The last five years, starting with our first edition on June 18, 2008, has been a dramatic story arc on numerous fronts that indicate two things in particular about our community. Memphis is changing and the direction of that change depends on what we do far more than what chance creates.
We began at the start of the greatest economic downturn since the Great Depression. Local businesses were without a border separating them from the rest of a global economy whose dynamic growth continued with expansion into new markets. They have suffered, grown, retrenched and flourished and some have even moved as chronicled in these pages.
The map of the parts of Memphis we choose to live in and create vibrant communities in may be the most visible change in our cityscape in the last five years. A city routinely ranked high for its obesity rates and related health problems can’t get enough of bicycle lanes and greenlines.
Even one of the city’s most influential political leaders and most astute observers, Lewis Donelson, recalled a time not too long ago when the civic dialogue was dominated by a relentless downing of any attempt to show or create pride in the city. There’s been a generational shift by younger Memphians. They proclaim their love of Memphis in large bright murals, battle on social media against stereotypes and have revived dormant but beloved institutions like Levitt Shell that even a heart with the coldest regard for our city remembers warmly.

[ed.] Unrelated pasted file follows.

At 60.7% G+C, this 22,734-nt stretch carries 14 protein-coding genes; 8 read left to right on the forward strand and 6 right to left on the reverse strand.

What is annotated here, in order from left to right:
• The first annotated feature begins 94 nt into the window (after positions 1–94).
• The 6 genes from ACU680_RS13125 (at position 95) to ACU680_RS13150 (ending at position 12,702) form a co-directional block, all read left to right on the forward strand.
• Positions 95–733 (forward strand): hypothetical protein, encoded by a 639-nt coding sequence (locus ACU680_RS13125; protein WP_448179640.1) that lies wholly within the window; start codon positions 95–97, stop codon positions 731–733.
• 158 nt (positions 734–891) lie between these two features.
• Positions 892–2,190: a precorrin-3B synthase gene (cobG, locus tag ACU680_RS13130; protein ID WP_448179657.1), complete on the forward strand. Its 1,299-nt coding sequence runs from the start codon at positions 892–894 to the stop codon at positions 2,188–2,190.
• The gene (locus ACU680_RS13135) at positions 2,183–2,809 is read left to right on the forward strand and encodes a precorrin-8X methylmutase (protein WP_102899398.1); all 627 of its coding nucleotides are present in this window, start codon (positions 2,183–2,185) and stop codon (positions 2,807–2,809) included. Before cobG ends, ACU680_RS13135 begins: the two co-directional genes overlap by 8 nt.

But our politics remain too tied to personality.
With the exception of voter turnout in presidential general elections, it’s been 19 years since even half of the voters in Shelby County showed up for a countywide or citywide election.
Some of us would like to believe public education isn’t political. But the changes in public education led by the schools merger speak volumes about the restlessness among those currently practicing politics and those outside the gates of an insular and well-guarded political fortress. On both sides of the wall that is being torn down too many of us are still keeping score, inventorying what those on the other side got.
We still have a historic problem with violence. We seem willing now to acknowledge that we can’t jail our way out of the problem. But walking away from that as a long-term solution is proving too difficult as our problems with due process at Juvenile Court indicate in abundance.
And our struggle with the basic elements of life at the core of all of this is reflected more than ever in a stubborn, ongoing and at times obscured renaissance of the arts at every level from music to theater to dance to the visual. In five years, we’ve learned that stories don’t end at the bottom of the page. Stay with us and find out what happens next.